The first fully accessible public garden space in Coffs Harbour
Tell us a bit about the background of your city farm project.
Key Employment has been working with people with disability for nearly 30 years, and in that time, we have spent millions supporting various groups and services – particularly those working with disadvantaged young people. We are in the Coffs Chamber of Commerce Hall of Fame and have won many state and regional awards for Community Service. Yet, we always wanted to do more. In early 2016 we purchased the old Catholic Club building with a vision to create a Community Headquarters for Youth, Disability, Employment and Training. Part of that vision was our Youth Hub, which is working really well and provides opportunities for at-risk young people to engage with mainstream programs in a welcoming and safe environment.
One other vision was our City Farm. Our plan was to use some of the old bowling greens to create an accessible sensory garden for people with disability, disadvantage, illness and injury to aid rehabilitation and build mental health and skills. But we ran out of money.
So, how did it go from vision to reality?
A few things … One was the work of our own team, particularly Darren Long, who drew up the plans and kept the concept at the front of our plans. Secondly is the support of a number of businesses, who donated time, equipment, tools and funds to maintain the momentum required to move forward. These include Bunnings, All Areas Demolition and Josh Stokes Earthmoving. Most importantly, and the thing I am most proud of was the support from the community. We had been applying for grants and donations from various bodies for some years, but it was the NSW Government’s My Community Project funding that got us over the line. Thanks to Gurmesh Singh for his support, and then in an online poll we gathered enough local votes to win the grant.
There are several community gardens in the area. What makes this one different and special?
This is so much more than a community garden. Firstly, it is called KEY’S GROWING HEALTHY LIVES FARM. It will be the region’s only fully accessible pocket farm and will meet the needs of people with illness, injury and disability. In particular, the sensory garden will aid rehabilitation and build mental health and skills. It will engage people to share in food or to just use the space for reflection and mindfulness. There will be chooks and bees, as well as a greenhouse and propagation area. AND, it’s going to run off the grid. We will harvest our own water, recycle everything, and use solar power.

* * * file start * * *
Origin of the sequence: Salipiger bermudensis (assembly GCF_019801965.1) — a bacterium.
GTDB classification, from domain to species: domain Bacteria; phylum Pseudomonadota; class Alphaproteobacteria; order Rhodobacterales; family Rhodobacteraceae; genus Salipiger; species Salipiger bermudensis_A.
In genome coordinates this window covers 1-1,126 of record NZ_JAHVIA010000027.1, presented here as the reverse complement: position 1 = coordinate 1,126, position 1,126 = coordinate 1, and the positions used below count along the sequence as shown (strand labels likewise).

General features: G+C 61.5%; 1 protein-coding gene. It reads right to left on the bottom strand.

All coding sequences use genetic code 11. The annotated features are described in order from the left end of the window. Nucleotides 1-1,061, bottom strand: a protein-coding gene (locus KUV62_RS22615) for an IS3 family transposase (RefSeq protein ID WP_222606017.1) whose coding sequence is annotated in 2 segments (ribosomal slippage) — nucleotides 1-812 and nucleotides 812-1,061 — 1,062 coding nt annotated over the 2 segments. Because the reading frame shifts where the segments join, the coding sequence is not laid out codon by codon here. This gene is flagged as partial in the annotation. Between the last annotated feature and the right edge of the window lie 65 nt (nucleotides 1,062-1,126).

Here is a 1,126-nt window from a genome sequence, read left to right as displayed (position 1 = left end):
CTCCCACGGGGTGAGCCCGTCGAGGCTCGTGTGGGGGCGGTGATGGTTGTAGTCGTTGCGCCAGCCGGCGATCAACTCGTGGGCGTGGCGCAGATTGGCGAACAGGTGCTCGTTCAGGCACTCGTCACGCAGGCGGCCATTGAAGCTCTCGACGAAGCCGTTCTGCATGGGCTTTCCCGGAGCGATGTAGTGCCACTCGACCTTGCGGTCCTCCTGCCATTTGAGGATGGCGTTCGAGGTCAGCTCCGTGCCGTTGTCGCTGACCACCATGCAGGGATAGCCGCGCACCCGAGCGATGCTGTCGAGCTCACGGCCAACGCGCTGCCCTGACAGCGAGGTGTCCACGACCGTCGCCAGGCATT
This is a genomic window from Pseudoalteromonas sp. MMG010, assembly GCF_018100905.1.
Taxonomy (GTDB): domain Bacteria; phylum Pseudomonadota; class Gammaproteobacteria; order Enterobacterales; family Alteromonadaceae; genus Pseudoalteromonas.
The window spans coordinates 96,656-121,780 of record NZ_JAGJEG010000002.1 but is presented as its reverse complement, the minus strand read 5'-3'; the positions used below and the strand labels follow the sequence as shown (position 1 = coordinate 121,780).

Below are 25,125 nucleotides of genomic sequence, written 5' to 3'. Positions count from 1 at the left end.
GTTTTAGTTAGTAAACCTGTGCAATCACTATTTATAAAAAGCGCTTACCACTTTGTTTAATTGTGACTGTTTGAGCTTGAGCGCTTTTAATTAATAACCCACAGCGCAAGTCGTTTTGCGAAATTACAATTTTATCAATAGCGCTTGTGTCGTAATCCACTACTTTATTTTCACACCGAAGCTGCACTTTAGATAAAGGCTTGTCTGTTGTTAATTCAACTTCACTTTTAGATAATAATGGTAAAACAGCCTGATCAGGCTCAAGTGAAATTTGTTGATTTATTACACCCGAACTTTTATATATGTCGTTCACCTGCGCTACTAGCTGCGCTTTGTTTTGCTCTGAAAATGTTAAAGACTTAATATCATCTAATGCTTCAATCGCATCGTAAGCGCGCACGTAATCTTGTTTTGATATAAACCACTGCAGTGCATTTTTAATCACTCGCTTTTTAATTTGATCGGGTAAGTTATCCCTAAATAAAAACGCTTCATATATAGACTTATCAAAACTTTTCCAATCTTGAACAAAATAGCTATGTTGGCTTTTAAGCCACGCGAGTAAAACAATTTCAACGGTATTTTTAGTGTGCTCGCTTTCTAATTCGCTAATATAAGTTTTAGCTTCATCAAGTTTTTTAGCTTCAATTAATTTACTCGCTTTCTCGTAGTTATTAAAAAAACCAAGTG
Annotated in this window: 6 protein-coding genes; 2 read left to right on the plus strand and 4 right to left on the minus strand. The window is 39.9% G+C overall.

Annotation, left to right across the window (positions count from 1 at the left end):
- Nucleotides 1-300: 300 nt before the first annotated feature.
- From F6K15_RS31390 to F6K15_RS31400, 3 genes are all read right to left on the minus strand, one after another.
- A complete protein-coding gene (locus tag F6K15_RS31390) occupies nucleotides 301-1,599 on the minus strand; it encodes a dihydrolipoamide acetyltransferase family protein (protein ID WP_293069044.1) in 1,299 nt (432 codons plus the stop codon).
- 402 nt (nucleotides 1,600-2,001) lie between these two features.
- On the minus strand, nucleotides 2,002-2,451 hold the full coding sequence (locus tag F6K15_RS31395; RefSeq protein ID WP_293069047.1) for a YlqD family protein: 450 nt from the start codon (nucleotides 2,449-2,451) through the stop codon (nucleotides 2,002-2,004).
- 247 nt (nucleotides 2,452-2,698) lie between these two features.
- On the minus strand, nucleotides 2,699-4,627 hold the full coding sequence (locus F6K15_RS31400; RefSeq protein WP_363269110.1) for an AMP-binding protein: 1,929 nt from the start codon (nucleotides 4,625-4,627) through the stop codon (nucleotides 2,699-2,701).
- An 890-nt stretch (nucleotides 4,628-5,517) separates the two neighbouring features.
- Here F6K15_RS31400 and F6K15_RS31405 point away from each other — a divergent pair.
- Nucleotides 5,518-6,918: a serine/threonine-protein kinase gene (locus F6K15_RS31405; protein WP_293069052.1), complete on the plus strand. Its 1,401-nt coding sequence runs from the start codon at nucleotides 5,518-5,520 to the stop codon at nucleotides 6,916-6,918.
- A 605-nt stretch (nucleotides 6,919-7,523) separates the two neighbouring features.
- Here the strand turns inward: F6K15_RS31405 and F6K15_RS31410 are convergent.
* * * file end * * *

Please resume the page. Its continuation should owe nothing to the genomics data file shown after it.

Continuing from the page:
Are you targeting the farm to just specific groups, such as people with disability?
No. This farm is for everyone. Of course, there will be a focus on disability, but only insofar as the farm will be fully accessible. This includes those with sensory and psychosocial disability. We are also hoping to provide opportunities for senior citizens and retirees to volunteer in the garden and enjoy the space, as well as passing on skills to others.
There are so many things we want to do in the space. These include growing food to distribute to the needy and establishing demonstration areas where schools can bring students to learn about provenance and healthy eating. We want to provide work experience areas for people interested in working in horticulture, where there is currently a local skill shortage.
In a nutshell, it will provide opportunities for disadvantaged people to participate in community, build resilience, improve mental health, recover from injury, learn new skills and establish pathways to employment. It will provide food and develop education and understanding of healthy lifestyles, support curriculum development in horticulture and food science for local students.
You spoke about the community voting for the farm. What attracted them to your proposal?
I think there has been such a positive response because people are really concerned about the high rate of youth unemployment, and they understand the potential for the farm to address this. Other areas of concern for the community include lack of opportunities for senior citizens, increased obesity rates among the young, and the farm’s ability to focus on these as well as the promotion and education of healthy lifestyles.
So now you have the cash, how will it be carried out?
Key Employment will provide the labour and planning to establish the farm. A committee of volunteers will manage the development and ongoing activities. We have interest from local schools, refugee advocates, Indigenous groups and NDIS providers as well as business to kick-start the project now that it is funded. Once established, it will be self-funded into the future.
We have yet to see any of the funds but expect to be underway in December, when we will hold a sod-turning ceremony where supporters can get the publicity they deserve. We will finish the groundworks drainage construction etc. by April and should see produce, eggs and honey soon after. At any time before that, donations of shrubs, plants etc. will be most welcome.